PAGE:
Amy Roberts: Getting us off the road doesn’t happen by accident
For years, city and county leaders have begged us to get on board with an environmentally friendly commute. There has been a lot of pleading to take the bus.
“Fewer cars on the roads reduce our carbon footprint and protect our winters,” we were told. And for the most part, we all agreed. But apparently, we just assumed the actual bus-riding part was an action meant for everyone else. So eventually, those emotional and science-based appeals evolved into a financial prompt, and much of Main Street is now paid parking. But despite all this, our garages largely remain as empty as the buses.
Our local governments have put in quite a lot of effort to clear the roads of cars. They’ve prioritized walkability, expanded the free citywide bus system and even offer a low-cost e-bike share program. At every street corner, we are encouraged, if not incentivized, to leave our cars at home. But somewhere along the way, a few wrong turns were made on the way to a greater good.
County Councilman Roger Armstrong recently highlighted his challenges trying to take the bus from his home to Deer Valley Resort.
“The myStop app was completely unhelpful – the bus never came,” he said in a KPCW interview. “That was unhelpful. We waited quite a long time for the bus that didn’t arrive, either at the time it was supposed to, or any of the random times that happened to be posted on the bus stop sign as to when it might be expected. So we wound up driving.”
He went on to say had the bus ever showed up, it would have taken him over 40 minutes to get from his house to the resort, which is just a few miles from where he lives.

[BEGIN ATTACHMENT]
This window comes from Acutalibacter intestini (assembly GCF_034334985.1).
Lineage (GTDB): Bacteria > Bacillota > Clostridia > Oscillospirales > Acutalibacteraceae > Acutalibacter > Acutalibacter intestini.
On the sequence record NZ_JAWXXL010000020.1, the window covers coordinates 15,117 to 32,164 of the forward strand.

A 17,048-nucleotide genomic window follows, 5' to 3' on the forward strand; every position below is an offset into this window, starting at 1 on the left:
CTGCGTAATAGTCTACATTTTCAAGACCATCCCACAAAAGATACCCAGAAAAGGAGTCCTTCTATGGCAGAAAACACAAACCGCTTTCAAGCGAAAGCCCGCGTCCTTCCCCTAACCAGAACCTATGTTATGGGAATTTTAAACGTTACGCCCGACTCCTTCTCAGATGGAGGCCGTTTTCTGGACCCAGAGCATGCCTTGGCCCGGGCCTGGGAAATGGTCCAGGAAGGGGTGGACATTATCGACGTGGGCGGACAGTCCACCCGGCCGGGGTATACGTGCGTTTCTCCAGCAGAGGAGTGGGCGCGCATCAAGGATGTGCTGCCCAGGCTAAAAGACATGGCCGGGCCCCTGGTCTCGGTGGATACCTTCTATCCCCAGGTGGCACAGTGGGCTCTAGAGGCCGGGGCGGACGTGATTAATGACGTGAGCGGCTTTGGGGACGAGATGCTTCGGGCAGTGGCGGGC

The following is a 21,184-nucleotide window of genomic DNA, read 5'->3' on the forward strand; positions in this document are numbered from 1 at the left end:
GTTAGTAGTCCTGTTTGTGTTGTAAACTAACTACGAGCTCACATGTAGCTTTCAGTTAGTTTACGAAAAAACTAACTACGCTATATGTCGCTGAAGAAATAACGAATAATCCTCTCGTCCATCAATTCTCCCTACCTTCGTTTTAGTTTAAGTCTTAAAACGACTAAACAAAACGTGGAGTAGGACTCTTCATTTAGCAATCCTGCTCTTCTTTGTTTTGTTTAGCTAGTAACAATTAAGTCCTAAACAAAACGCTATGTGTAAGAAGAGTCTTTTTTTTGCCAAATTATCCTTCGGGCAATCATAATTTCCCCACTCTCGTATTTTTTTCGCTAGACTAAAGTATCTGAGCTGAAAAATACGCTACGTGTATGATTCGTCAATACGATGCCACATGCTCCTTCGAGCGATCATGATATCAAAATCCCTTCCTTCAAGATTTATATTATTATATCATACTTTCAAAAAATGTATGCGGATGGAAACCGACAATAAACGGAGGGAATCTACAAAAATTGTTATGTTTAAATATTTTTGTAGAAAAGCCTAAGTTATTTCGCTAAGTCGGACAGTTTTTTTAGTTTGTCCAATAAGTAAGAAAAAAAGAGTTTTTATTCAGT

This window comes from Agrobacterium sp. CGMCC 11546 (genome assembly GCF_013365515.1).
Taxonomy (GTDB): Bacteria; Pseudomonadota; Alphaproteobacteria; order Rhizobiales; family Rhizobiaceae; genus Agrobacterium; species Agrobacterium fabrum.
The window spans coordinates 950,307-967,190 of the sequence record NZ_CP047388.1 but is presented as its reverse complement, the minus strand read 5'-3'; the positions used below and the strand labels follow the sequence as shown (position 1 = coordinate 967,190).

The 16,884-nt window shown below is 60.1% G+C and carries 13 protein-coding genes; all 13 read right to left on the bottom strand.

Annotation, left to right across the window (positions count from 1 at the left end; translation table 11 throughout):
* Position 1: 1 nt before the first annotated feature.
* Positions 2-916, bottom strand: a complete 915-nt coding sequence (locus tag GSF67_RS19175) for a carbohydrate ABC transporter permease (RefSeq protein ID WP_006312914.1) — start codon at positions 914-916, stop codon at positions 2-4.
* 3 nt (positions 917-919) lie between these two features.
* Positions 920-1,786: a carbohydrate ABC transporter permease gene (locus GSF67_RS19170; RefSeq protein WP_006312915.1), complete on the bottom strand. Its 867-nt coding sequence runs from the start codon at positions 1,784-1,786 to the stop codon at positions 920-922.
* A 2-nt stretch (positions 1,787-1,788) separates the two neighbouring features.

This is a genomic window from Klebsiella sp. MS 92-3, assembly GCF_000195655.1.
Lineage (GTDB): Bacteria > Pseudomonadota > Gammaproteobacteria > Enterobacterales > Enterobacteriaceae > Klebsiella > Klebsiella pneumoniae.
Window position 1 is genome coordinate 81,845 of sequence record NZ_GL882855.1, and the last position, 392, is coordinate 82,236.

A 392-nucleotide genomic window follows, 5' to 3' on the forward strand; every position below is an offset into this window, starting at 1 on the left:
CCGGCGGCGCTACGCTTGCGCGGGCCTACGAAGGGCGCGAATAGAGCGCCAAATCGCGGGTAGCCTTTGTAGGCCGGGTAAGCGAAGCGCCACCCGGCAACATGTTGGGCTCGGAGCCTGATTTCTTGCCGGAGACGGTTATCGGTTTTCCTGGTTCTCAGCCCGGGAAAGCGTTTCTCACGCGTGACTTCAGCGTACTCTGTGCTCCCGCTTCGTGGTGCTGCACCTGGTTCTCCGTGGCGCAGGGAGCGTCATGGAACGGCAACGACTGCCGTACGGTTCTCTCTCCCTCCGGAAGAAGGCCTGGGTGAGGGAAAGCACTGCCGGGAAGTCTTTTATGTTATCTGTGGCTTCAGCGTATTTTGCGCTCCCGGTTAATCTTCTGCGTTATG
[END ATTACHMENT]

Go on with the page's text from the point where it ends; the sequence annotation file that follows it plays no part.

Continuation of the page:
I can relate to his angst. I have always enjoyed an express bus to Deer Valley in the winter. I would hop on at the end of my street in Prospector, make a few stops, and be at the resort in 15 minutes. Last winter, though, this route changed. The Yellow bus line stopped at the Main Street terminal and didn’t continue on to Deer Valley anymore. My choice was to take the Red bus from my house, which made a number of extra stops and took over 30 minutes to arrive at my destination, or I could take the Yellow line to Main Street and connect there. I attempted to do this several times, but the Yellow bus was almost always late, or my connection left early. So I missed it a lot and ended up waiting another 20 minutes to hitch a ride to the resort. The same situation applied on my way home. Most days, it took me over 40 minutes to get from my house to Deer Valley — a five minute drive by car.
There are a lot of seasonal resort workers in my neighborhood, and they too were frustrated — with the added concern of being late to work. We were not alone. More than once I saw people at the Main Street terminal give up and order an Uber.
It’s easy to dismiss this as a first-world problem, and it indeed is. We’re lucky to live in a town that provides free transportation to world-class ski resorts. But, ultimately, it is largely up to those of us in the first world to solve these types of problems — after all, we created them.
The good news is, both Summit County and Park City transit representatives, who jointly operate the bus system, continue to view transportation as a top priority and plan to work together to help pave the way for a better, more convenient commute. Here’s hoping they start with the Yellow route.
Amy Roberts is a freelance writer, longtime Park City resident and the proud owner of two rescued Dalmatians, Stanley and Willis. Follow her on Twitter @amycroberts.
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Tom Clyde understands the reasoning behind the plans to implement paid parking at the PCMR base area if the existing lots are developed. But the plans for getting skiers and snowboarders to the resort via public transit have to move beyond the conceptual phase, he writes.